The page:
It’s been an unusual summer for the Arctic. Unprecedented tracts of land have burned as wildfires spread beyond any capacity to control them. Temperature records have been smashed. And now lightning has sparked next to the North Pole.
A number of lightning strikes were recorded Saturday evening (Aug. 10th) within 300 miles of the North Pole. The lightning strikes occurred near 85°N and 126°E. This lightning was detected by Vaisala’s GLD lightning detection network.
Weather-savvy Canadians might already know lightning strikes north of the Arctic Circle aren’t unheard of, but the frequency of strikes drops off dramatically as you move north. Saturday evening’s bolts were within 550 km of the North Pole — that’s about 2050 km north of the Arctic Circle. A look at the global lightning frequency maps, below, represents this fact well.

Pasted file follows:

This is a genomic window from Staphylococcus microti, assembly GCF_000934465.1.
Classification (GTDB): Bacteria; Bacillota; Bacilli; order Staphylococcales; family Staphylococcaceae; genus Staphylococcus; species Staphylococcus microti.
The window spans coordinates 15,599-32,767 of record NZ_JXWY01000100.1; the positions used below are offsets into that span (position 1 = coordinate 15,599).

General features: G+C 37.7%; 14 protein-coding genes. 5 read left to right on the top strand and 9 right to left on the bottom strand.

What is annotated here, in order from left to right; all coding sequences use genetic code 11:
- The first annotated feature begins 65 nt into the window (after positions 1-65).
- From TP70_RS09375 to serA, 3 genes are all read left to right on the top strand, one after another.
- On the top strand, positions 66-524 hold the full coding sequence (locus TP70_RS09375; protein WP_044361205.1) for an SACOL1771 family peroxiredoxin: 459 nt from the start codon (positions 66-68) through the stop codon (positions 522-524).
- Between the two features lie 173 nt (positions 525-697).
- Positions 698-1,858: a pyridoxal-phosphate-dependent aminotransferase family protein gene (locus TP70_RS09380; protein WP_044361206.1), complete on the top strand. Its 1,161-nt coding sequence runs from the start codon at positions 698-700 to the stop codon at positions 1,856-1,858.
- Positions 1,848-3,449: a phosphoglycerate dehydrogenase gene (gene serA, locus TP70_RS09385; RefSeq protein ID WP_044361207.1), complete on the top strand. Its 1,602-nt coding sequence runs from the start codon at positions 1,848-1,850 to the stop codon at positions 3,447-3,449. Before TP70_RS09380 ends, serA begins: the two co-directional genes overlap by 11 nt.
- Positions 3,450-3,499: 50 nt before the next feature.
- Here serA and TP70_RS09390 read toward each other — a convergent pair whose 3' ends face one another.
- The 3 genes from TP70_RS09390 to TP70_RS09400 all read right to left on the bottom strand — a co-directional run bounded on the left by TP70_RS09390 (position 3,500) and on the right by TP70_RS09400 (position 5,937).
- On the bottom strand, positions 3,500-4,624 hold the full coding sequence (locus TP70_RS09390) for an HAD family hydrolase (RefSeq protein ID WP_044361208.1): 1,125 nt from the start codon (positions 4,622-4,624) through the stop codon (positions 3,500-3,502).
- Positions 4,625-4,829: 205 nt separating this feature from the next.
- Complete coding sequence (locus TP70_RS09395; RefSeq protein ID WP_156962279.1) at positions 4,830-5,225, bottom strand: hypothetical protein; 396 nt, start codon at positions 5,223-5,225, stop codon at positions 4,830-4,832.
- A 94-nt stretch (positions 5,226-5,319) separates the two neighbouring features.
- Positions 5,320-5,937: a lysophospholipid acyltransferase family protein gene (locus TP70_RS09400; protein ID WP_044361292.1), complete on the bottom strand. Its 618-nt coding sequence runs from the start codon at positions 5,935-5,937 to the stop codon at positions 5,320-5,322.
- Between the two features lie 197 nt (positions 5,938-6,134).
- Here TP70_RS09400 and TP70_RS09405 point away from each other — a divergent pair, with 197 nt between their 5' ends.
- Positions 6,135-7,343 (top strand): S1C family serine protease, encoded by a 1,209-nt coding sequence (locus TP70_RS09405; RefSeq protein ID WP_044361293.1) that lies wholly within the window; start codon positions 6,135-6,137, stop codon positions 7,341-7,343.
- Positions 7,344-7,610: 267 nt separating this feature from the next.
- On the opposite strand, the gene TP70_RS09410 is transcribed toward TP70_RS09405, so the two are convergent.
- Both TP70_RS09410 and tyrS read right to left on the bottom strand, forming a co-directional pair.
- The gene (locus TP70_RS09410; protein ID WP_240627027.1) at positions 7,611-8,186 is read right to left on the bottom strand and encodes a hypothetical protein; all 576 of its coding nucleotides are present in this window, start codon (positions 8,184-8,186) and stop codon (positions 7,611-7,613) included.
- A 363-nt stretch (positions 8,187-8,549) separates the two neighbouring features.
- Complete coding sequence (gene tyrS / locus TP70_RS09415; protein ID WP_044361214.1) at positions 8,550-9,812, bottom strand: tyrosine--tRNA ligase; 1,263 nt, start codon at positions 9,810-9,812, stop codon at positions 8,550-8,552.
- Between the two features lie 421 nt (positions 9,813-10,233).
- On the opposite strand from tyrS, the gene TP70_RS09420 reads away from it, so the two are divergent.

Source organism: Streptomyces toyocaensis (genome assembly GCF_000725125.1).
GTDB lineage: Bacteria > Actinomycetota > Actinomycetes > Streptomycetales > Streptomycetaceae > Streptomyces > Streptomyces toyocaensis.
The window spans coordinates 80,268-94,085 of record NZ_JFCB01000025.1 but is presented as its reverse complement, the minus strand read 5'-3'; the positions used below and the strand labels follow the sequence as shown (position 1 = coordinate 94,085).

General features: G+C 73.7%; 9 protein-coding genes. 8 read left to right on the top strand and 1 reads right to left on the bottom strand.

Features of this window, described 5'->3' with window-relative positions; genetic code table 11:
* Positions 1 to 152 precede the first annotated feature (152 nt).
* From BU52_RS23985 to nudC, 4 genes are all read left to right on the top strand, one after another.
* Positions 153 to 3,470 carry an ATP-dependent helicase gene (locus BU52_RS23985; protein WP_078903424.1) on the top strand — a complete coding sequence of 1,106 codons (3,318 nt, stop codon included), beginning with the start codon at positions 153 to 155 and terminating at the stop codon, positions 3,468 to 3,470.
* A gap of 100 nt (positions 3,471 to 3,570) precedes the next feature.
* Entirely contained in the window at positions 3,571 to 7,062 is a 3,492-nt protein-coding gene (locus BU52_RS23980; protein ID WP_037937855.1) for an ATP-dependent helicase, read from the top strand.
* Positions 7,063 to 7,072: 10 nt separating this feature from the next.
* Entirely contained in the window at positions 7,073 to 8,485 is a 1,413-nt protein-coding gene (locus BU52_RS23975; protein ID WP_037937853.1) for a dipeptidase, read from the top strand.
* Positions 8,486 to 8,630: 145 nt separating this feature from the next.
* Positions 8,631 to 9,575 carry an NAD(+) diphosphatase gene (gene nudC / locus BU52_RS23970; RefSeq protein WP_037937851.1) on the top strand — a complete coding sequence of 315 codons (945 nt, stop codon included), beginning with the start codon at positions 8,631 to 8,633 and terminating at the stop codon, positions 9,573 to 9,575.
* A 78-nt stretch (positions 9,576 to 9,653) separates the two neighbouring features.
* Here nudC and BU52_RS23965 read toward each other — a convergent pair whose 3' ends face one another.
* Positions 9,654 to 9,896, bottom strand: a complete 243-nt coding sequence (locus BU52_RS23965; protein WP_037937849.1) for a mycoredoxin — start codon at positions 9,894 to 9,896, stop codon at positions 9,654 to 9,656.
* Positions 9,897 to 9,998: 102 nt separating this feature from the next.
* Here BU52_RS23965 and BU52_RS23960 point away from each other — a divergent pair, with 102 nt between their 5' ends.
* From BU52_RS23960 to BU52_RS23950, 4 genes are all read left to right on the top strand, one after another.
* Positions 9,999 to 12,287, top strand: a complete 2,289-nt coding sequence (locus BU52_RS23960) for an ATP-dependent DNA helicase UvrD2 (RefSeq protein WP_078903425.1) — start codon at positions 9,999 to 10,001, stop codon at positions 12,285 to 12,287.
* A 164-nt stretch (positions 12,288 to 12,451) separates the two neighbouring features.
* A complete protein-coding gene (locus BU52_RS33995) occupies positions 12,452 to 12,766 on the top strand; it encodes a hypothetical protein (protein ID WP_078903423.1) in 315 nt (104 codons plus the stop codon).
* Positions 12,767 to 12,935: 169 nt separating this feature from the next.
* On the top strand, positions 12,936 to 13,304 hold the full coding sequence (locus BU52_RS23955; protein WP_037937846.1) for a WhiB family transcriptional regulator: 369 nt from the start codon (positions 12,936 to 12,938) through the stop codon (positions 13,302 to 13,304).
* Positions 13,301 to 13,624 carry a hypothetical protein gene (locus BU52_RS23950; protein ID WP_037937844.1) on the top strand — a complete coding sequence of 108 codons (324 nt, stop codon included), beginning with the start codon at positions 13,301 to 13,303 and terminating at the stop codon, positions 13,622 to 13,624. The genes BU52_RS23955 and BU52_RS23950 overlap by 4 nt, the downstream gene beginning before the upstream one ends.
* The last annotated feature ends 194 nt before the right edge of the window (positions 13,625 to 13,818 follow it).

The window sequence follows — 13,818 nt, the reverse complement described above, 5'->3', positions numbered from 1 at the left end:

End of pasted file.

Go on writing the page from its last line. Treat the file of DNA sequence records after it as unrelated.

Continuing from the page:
The darker reds and yellows on the maps (which are separated into three-month spans) show where lightning strikes are most frequent, the cooler colours where strikes are less frequent. Near both poles, the grey colour represents regions that average fewer than 0.01 strikes per square km per year. Saturday’s strikes were even further north than that.